Further Challenges for a Great Dental Lab Ceramist

Surface Texture on Porcelain Crowns and Porcelain Veneers

Once all the colors and shades of a porcelain crown or porcelain veneer are determined, there is the question of surface texture. If you look at a teenager’s teeth, you can tell that there is some surface texture to teeth; they are not totally smooth. The light reflects off the tooth surface, and that gives a more esthetic and younger look to the tooth. As one gets older, teeth get smoother due to friction and wear which remove some of the surface texture.

The Correct Amount of Surface Texture for That Patient

The ceramist requires some guidance from the dentist as to how much surface texture to place on the porcelain. According to Dr. Norman Huefner of Orange County, California, “the amount of surface texture placed on porcelain crowns or porcelain veneers is a subtle but very important issue that will effect how the teeth feel to the lips and tongue and how they will look.” The dentist will consult with the patient on this issue.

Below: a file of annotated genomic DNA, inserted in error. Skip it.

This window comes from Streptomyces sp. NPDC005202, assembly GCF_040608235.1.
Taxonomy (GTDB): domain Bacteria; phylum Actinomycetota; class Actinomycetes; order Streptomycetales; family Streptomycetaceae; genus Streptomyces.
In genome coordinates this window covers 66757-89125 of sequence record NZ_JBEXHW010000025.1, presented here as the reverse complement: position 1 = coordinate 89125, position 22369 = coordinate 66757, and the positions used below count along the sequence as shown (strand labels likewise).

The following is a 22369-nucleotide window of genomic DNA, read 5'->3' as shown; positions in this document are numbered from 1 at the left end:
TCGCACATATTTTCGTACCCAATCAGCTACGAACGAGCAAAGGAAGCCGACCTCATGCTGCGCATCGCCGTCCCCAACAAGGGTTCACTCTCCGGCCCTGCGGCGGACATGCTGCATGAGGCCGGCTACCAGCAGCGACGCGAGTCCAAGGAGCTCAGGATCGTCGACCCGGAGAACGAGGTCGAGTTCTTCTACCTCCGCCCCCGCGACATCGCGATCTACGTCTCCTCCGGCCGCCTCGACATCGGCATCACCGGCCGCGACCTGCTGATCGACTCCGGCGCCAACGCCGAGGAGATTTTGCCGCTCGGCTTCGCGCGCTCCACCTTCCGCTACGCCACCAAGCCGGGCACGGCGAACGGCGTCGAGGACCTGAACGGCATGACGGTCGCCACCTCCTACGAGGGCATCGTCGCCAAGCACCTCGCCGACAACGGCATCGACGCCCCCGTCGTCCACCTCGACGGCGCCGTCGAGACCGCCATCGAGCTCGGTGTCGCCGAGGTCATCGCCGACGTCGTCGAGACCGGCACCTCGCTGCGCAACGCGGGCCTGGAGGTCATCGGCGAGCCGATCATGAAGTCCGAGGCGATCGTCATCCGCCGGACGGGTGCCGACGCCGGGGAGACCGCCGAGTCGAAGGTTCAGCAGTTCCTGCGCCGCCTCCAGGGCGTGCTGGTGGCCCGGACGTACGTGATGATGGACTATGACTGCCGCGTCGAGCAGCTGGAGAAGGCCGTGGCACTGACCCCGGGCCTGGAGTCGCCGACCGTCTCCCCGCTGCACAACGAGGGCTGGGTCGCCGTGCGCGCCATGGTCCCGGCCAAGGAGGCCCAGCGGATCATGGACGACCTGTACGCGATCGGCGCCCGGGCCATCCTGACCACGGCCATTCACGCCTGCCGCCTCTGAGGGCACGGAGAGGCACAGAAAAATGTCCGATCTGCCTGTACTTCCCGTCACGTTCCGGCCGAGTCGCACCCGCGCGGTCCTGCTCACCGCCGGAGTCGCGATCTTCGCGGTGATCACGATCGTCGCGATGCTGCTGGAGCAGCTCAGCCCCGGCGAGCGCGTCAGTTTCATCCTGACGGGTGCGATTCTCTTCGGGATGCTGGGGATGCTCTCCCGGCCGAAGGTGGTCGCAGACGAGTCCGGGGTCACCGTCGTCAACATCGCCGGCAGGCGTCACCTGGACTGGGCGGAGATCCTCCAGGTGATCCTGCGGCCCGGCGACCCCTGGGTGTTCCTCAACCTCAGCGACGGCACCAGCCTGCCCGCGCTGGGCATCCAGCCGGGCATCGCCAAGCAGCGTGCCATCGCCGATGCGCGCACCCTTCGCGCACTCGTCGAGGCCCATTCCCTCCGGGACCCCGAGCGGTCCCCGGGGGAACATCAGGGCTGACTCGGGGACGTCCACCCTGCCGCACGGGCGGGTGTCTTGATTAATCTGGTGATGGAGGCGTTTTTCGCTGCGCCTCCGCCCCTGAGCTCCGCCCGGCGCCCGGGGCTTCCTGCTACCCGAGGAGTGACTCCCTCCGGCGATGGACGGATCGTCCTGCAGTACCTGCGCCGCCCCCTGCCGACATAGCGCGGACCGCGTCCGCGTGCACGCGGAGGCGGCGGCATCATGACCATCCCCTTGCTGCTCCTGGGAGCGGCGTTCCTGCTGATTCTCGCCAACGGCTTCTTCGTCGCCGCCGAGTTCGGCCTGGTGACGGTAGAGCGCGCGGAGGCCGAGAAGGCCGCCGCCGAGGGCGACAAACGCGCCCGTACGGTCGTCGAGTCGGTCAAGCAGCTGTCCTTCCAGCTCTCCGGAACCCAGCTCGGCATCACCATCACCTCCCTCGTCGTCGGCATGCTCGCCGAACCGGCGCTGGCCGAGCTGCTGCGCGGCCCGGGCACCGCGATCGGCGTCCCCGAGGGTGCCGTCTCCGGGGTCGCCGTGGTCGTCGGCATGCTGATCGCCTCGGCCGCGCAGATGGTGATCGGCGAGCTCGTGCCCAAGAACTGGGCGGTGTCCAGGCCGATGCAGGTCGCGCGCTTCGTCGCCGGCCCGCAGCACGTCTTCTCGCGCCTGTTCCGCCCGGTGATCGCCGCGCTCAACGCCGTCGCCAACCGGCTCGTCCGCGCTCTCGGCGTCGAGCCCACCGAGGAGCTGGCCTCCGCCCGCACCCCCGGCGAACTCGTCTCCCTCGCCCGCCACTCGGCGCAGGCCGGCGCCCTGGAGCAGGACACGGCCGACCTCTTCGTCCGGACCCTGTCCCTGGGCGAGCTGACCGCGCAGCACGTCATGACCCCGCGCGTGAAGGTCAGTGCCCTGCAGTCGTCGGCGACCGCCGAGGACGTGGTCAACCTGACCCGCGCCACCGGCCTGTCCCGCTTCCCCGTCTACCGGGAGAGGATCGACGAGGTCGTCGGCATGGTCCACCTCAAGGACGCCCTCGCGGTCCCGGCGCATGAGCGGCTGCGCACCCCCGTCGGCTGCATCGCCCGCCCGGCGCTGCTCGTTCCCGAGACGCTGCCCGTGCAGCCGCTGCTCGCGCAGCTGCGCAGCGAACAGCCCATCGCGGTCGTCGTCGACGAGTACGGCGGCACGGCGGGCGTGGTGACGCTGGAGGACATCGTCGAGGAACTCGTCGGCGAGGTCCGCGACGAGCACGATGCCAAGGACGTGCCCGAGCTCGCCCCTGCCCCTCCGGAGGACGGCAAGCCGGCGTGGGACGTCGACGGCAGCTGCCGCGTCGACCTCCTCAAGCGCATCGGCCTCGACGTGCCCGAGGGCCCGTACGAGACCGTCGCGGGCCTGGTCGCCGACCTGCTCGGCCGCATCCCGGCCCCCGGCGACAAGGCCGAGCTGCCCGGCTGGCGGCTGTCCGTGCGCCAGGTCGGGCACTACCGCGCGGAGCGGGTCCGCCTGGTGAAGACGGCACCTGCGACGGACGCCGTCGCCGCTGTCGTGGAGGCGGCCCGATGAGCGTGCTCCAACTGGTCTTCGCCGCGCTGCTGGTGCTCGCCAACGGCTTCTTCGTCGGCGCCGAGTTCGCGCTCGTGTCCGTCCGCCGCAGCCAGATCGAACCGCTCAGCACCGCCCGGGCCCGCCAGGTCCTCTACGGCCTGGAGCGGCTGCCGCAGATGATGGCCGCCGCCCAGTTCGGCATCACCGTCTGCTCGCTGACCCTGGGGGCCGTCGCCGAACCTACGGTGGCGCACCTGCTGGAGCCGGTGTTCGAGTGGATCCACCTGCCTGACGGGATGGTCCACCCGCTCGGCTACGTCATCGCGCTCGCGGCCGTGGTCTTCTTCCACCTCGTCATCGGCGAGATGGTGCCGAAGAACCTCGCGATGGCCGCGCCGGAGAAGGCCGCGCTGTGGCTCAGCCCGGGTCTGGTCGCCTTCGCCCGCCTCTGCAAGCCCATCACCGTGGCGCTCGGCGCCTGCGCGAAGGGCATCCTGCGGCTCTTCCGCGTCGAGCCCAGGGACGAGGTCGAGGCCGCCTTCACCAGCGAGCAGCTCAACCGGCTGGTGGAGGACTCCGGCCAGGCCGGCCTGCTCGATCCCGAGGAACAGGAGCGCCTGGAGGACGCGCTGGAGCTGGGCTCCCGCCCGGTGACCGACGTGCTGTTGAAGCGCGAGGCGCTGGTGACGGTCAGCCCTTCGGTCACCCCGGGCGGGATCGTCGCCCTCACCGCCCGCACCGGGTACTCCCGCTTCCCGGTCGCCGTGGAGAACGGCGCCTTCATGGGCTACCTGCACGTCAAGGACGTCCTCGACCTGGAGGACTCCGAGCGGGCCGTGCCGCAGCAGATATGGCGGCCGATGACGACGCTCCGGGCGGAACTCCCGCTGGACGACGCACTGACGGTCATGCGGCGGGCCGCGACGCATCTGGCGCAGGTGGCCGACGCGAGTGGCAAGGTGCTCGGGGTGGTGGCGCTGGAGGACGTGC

If one or two teeth are being treated, the rule of thumb is to match it to the teeth surrounding the prepared teeth—pretty easy. When the smile is getting a makeover, however, that’s where the technician can put in whatever he likes, depending on the effect that is trying to be created. I believe if the surface is totally smooth it looks a bit dead. Getting back some surface texture will make the smile look younger as the light bounces pleasingly off the teeth.

 

There’s nothing like watching a patient see their younger smile for the first time!